This may be seen in a succession of public opinion polls conducted during the 1960s in which the question was asked: “Is the Soviet Union ahead of the U.S. in Space?” Until the middle part of the decade, about the time that the Gemini program began to demonstrate American prowess in space, the answer was always that the United States trailed the Soviets. At the height of the Apollo Moon landings world opinion had shifted overwhelmingly in favor of the United States, as shown in the chart below. The importance of Apollo as an instrument of U.S. foreign policy—which is not necessarily identical with national prestige and geopolitics but is closely allied—should not be mislaid in this discussion. It served, and continues to do so, as an instrument for projecting the image of a positive, open, dynamic American society abroad.
So for decades the United States launched humans into space for prestige, measured against similar Soviet accomplishments, rather than for practical scientific or research goals. This was in essence positive symbolism—each new space achievement acquired political capital for the United States, primarily on the international stage. As Caspar Weinberger noted in 1971, space achievements gave “the people of the world an equally needed look at American superiority.”
In this context the civil space program, both its human and robotic components, were fully about national security. Demonstrations of U.S. scientific and technological capability were at sum about the need to establish in this new type of stand-off with the Soviet Union the credibility and reliability of nuclear deterrence. If the Soviets did not believe that was real, if the rest of the world thought it bogus, the American rivalry with the Soviet Union portended a dire future for humankind. American success in space offered a perception of credibility worldwide about its military might. “This contest was rooted in proving to the world the superiority of capitalism over communism, of the American and communist ways of life, and of cultural, economic, and scientific achievements,” according to historian Kenneth Osgood in his 2006 book, Total Cold War: Eisenhower’s Secret Propaganda Battle at Home and Abroad.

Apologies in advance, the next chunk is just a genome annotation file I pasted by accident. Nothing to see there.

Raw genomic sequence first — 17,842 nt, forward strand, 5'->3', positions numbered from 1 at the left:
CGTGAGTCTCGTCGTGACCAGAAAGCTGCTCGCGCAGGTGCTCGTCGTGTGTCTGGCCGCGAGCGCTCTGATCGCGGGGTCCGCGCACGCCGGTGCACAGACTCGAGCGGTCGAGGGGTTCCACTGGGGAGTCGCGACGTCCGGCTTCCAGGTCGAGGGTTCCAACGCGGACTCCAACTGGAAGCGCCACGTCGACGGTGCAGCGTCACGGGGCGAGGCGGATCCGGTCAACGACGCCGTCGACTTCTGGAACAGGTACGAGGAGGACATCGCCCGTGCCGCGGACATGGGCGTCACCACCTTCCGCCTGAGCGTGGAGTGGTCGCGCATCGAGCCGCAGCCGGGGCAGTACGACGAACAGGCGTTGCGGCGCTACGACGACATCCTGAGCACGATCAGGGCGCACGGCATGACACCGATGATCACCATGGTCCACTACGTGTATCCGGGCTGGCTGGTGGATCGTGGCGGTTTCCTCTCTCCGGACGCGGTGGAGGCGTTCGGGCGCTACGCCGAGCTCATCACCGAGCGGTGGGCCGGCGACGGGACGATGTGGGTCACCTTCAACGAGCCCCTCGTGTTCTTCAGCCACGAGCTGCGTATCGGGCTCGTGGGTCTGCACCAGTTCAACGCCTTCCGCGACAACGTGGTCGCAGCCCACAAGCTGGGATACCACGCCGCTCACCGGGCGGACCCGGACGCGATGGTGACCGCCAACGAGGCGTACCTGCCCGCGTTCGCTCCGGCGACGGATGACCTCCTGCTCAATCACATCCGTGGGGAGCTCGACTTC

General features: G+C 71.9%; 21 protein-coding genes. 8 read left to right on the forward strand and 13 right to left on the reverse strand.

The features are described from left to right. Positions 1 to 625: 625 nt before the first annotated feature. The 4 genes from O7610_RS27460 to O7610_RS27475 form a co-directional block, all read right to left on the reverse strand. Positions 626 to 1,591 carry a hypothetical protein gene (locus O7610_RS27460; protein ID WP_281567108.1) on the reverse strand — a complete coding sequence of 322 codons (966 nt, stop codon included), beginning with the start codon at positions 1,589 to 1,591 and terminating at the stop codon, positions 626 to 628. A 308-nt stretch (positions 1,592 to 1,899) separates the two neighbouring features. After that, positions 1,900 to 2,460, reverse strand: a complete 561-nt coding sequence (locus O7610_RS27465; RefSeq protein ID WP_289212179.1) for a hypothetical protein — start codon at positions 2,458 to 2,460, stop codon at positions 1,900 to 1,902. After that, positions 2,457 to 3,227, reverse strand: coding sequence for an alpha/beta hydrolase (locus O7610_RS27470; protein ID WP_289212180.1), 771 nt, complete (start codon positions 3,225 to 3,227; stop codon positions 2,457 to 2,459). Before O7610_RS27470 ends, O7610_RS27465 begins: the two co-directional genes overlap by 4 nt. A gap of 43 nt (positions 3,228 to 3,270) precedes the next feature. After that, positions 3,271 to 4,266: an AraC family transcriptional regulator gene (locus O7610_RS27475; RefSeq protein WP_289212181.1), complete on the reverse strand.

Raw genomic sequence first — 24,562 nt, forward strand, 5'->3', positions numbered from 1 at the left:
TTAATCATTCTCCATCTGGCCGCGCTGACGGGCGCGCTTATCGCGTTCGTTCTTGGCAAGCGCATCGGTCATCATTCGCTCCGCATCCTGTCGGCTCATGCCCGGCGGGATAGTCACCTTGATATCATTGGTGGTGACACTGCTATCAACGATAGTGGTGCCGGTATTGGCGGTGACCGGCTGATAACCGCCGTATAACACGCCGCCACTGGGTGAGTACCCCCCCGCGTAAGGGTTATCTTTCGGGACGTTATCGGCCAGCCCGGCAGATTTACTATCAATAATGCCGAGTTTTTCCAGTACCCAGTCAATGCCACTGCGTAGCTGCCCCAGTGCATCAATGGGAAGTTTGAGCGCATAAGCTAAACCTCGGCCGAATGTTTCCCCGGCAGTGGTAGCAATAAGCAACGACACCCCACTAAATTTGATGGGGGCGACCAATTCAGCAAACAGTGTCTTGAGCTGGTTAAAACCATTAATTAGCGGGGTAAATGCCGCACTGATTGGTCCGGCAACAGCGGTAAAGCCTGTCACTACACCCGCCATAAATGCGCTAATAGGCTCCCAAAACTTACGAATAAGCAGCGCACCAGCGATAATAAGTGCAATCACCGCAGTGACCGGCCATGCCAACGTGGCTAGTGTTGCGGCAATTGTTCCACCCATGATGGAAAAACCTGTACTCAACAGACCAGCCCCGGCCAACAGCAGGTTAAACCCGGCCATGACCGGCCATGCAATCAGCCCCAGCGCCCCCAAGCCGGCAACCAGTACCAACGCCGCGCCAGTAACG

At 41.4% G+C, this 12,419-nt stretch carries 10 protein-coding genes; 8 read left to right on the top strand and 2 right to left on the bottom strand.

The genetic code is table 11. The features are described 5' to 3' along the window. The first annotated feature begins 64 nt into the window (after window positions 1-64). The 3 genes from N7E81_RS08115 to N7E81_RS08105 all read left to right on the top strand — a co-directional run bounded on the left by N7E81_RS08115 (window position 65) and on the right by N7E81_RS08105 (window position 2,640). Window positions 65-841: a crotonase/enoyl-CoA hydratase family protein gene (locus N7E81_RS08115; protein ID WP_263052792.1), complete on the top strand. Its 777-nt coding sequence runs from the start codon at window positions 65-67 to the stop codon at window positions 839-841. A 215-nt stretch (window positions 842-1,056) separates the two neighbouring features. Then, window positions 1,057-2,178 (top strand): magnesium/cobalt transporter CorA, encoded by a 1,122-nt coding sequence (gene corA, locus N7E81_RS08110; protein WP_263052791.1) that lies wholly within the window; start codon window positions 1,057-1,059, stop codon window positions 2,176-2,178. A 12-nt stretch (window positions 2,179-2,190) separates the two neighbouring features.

The importance of this prestige issue for civil space also worked at home. It conjured images of the best in the human spirit and served, in the words of journalist Greg Easterbrook, as “a metaphor of national inspiration: majestic, technologically advanced, produced at dear cost and entrusted with precious cargo, rising above the constraints of the earth.” It “carries our secret hope that there is something better out there—a world where we may someday go and leave the sorrows of the past behind.”
It may well be that space achievements, particularly those involving direct human presence, remain a potent source of national pride and that such pride is the underpinning reason why the U.S. public continues to support human spaceflight and would find a decision to end the U.S. human spaceflight program unacceptable. Certainly, space images—an astronaut on the Moon or the Space Shuttle rising majestically into orbit—ranks just below the American flag and the bald eagle as patriotic symbols.
The self-image of the United States as a successful nation is threatened when we fail in our space efforts, as we have seen from the collective loss when astronauts die before our eyes in space shuttle accidents. Americans expect a successful program of civil spaceflight as part of what the United States does as a nation.
Americans may not be overly concerned with the content or objectives of specific space efforts, but they are concerned that what is done seems worth doing and is done well. It is that sense of pride in space accomplishment that has been missing in recent years. If anything these themes of national soft power and international prestige have only intensified over time.